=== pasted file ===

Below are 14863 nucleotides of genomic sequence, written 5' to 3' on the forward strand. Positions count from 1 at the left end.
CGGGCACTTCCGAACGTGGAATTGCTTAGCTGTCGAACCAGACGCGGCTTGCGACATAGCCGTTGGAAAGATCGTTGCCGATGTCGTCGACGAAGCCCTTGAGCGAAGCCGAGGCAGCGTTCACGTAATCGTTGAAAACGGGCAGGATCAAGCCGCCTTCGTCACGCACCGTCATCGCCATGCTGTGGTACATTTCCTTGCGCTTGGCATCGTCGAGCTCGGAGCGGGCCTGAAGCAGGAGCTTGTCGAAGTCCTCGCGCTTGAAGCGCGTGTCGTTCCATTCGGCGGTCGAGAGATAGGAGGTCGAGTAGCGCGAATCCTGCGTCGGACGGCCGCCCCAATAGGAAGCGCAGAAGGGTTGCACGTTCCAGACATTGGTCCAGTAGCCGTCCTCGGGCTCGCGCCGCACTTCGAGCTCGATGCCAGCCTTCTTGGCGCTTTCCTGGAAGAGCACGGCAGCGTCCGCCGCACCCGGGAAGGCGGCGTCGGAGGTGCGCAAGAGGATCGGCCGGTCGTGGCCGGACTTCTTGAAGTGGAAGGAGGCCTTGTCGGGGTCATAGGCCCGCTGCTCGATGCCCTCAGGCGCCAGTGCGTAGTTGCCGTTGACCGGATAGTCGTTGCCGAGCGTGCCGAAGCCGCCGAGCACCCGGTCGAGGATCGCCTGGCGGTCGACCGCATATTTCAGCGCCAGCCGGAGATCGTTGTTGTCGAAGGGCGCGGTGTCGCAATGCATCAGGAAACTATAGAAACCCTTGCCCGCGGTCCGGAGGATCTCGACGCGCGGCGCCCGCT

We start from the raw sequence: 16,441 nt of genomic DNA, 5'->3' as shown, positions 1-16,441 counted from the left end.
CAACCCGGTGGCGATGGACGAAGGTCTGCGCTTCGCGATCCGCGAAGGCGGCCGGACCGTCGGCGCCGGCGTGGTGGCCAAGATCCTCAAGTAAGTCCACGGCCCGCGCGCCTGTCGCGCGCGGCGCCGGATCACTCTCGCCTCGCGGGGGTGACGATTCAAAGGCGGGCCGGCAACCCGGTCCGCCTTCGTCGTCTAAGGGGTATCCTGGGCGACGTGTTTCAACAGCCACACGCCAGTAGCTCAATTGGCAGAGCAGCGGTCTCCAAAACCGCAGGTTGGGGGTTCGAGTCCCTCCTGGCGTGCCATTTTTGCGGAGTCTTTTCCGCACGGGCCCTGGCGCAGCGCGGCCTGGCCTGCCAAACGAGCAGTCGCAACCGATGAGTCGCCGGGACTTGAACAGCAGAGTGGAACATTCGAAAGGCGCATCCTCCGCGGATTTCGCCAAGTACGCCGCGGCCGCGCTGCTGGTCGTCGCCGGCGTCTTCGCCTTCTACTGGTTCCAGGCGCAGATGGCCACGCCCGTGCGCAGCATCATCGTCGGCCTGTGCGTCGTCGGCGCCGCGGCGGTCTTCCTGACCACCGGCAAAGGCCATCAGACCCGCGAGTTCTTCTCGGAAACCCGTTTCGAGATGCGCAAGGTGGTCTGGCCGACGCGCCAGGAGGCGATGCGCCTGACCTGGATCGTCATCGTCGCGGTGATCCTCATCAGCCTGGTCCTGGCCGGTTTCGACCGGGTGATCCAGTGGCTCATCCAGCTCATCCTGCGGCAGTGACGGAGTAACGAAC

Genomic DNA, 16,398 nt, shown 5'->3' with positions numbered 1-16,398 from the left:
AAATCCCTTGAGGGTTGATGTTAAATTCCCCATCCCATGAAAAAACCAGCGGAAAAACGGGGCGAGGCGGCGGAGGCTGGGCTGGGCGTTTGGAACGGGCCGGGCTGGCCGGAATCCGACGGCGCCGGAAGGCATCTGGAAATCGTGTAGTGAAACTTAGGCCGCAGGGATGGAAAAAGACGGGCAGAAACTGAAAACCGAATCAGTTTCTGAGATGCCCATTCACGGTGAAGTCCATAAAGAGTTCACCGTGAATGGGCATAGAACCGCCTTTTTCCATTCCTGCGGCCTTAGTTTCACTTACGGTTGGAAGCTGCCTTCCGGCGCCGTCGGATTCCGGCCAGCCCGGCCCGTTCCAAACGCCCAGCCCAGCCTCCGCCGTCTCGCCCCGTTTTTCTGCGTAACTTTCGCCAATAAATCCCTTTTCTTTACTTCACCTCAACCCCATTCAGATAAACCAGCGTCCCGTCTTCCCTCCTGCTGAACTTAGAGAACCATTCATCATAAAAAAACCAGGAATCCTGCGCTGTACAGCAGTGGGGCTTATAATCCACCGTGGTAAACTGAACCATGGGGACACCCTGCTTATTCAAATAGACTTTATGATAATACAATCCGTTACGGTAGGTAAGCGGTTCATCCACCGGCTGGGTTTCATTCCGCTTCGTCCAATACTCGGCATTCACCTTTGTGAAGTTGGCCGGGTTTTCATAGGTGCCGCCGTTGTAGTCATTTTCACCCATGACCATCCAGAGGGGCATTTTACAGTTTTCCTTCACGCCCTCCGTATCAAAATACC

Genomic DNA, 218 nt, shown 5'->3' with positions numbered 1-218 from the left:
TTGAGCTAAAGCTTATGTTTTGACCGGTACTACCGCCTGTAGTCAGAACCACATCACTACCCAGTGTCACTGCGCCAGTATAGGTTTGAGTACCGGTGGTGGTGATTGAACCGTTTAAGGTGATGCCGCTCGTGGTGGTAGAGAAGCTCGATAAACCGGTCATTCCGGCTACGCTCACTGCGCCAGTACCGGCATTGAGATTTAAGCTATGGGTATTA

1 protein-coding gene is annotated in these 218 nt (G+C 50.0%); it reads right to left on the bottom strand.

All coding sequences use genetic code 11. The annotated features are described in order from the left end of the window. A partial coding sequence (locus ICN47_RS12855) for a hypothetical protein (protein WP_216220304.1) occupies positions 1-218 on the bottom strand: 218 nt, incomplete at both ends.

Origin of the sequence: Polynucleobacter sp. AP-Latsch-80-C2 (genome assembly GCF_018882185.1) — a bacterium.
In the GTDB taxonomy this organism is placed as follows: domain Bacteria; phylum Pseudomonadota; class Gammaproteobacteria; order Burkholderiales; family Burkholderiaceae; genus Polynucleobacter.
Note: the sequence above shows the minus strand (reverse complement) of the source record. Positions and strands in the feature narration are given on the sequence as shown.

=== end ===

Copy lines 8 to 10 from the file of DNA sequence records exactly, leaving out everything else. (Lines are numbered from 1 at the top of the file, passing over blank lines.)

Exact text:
TTGAGCTAAAGCTTATGTTTTGACCGGTACTACCGCCTGTAGTCAGAACCACATCACTACCCAGTGTCACTGCGCCAGTATAGGTTTGAGTACCGGTGGTGGTGATTGAACCGTTTAAGGTGATGCCGCTCGTGGTGGTAGAGAAGCTCGATAAACCGGTCATTCCGGCTACGCTCACTGCGCCAGTACCGGCATTGAGATTTAAGCTATGGGTATTA

1 protein-coding gene is annotated in these 218 nt (G+C 50.0%); it reads right to left on the bottom strand.

All coding sequences use genetic code 11. The annotated features are described in order from the left end of the window. A partial coding sequence (locus ICN47_RS12855) for a hypothetical protein (protein WP_216220304.1) occupies positions 1-218 on the bottom strand: 218 nt, incomplete at both ends.